Classes and Functions
The basic purpose of classes and functions is to group together pieces of related code. The major difference between the two is that a function does something whereas a class is something. For example, if
Person was a class,
eat() would be functions.
Both classes and functions can contain other functions. If a function is inside another function, it’s called a sub-function. If a function is included inside a class, it’s called a method. Subclasses also exist, but they are created by a process called inheritance. We will get to inheritance in just a bit.
To define a function in Python, you use the
def function_name([parameter list]): # rest of function
To define a class in Python, you use the class statement:
class Someclass([argument list]): # class constructor init (): # Constructor code # class methods def ...
You create subclasses that contain all the attributes and methods of another class using inheritance. Inheritance is an important concept in object-oriented programming. Inheritance helps prevent repetition in code, and it allows programmers to build complex programs from simpler building blocks.
To create a class that inherits from another class, you refer to the parent when defining the class:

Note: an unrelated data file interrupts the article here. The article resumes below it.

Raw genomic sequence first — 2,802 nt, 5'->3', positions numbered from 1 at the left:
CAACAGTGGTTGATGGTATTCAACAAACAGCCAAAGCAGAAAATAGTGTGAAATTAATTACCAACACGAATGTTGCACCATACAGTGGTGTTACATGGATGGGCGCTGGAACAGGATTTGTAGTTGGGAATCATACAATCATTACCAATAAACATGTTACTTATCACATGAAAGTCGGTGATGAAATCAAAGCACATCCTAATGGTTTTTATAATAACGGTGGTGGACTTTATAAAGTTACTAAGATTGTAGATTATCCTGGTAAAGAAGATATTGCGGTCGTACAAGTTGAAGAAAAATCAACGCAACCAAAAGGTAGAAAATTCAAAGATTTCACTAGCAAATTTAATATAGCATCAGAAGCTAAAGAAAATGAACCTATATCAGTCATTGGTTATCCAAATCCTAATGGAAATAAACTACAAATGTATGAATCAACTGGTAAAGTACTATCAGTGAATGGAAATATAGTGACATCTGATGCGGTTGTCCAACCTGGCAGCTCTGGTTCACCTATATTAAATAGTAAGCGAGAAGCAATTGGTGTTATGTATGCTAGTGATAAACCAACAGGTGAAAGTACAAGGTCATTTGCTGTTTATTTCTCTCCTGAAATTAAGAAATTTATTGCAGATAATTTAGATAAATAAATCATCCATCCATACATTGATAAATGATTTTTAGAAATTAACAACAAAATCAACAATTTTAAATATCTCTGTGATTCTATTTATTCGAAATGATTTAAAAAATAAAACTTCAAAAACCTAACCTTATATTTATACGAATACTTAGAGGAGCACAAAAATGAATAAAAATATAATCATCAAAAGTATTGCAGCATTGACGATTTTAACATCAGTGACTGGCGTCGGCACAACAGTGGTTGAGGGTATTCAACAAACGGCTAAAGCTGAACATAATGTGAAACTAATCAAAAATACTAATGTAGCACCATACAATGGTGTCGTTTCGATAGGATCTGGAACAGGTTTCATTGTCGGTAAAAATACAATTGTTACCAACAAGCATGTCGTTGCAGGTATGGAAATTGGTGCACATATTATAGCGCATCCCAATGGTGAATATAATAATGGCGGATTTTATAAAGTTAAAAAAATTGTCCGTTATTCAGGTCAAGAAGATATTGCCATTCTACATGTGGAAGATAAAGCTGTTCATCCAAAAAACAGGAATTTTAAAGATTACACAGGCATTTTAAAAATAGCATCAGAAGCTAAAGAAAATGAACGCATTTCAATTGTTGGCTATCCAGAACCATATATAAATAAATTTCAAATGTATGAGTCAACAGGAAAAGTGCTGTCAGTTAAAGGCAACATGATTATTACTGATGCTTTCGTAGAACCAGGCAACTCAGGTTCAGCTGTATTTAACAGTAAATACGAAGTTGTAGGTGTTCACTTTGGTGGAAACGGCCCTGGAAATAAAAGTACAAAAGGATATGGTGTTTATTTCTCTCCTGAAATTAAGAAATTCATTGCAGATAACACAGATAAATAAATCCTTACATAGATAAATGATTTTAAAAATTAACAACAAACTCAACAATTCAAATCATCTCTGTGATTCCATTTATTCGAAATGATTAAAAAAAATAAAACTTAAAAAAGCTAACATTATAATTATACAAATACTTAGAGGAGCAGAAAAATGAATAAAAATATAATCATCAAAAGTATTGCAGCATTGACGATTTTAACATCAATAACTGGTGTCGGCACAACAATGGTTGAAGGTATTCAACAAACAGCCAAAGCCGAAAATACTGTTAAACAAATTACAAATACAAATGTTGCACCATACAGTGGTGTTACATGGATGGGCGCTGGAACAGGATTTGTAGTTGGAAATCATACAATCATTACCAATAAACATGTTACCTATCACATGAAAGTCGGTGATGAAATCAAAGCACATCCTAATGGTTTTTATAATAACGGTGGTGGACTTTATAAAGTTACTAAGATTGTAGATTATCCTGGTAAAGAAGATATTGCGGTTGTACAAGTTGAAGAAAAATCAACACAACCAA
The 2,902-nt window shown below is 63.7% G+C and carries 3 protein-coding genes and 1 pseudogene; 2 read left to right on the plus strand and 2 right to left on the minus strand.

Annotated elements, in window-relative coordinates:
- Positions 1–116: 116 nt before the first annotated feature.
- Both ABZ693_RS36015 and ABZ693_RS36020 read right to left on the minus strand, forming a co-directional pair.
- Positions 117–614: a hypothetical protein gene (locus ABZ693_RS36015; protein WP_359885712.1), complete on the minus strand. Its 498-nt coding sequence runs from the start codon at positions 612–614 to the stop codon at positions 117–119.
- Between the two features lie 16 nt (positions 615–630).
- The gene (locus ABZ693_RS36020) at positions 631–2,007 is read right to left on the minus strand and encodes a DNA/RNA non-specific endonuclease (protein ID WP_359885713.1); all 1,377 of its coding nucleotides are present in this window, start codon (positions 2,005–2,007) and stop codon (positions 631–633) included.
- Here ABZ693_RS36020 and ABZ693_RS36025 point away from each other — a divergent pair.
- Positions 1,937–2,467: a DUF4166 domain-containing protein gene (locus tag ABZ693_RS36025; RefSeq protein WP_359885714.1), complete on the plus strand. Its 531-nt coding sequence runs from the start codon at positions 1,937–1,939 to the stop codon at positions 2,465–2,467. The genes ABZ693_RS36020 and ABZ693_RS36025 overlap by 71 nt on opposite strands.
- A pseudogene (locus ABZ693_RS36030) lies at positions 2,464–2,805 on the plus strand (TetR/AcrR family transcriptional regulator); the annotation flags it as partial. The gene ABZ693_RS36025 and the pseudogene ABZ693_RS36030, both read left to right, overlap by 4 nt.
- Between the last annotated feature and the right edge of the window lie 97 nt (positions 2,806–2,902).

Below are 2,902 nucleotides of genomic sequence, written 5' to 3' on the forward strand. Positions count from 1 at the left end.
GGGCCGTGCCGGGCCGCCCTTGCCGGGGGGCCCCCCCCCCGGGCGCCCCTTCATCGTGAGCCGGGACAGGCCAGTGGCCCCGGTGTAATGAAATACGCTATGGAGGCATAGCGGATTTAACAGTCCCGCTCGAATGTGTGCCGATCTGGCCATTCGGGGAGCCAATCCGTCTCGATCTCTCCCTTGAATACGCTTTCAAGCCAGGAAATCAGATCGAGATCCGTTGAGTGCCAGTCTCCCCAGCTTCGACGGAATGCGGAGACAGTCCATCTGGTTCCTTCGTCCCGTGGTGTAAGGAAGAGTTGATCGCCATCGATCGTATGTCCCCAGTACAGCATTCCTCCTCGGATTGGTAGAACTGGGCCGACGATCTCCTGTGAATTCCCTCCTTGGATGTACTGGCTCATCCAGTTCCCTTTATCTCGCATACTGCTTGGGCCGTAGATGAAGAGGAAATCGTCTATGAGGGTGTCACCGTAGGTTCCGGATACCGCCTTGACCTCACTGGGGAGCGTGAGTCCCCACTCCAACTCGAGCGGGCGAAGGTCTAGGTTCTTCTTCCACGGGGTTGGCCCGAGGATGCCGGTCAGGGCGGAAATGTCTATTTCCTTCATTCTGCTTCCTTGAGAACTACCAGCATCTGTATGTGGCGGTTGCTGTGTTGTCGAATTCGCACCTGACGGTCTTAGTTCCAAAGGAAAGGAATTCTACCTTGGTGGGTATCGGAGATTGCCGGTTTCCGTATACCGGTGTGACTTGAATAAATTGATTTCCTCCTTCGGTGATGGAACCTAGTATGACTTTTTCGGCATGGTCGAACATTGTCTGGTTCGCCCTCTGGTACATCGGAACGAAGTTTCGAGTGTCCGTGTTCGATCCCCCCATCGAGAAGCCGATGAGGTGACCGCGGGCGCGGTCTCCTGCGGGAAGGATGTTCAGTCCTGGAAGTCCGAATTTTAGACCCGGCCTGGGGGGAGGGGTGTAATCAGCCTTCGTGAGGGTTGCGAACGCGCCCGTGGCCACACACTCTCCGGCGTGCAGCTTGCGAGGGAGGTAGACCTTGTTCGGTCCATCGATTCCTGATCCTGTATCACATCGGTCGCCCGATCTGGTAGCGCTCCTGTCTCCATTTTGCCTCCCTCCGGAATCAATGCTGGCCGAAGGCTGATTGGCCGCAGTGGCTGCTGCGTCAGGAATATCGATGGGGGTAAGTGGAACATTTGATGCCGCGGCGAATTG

This is easier to understand with an example—a simple Django form class:
class ContactForm(forms.Form): subject = forms.CharField(max_length=100) email = forms.EmailField(required=False) message = forms.CharField(widget=forms.Textarea)
In this example, the class is inheriting from Django’s
forms.Form class, which make all the methods and attributes of the parent class (
forms.Form) available in the child class (subclass)
This very brief introduction to classes and functions only scratches the surface of their full capabilities. The aim is simply to introduce them in a way that you will recognize what they are while you are learning Django. As Django uses classes and functions extensively, you will have plenty of opportunity to pick up more skills and understanding as you go.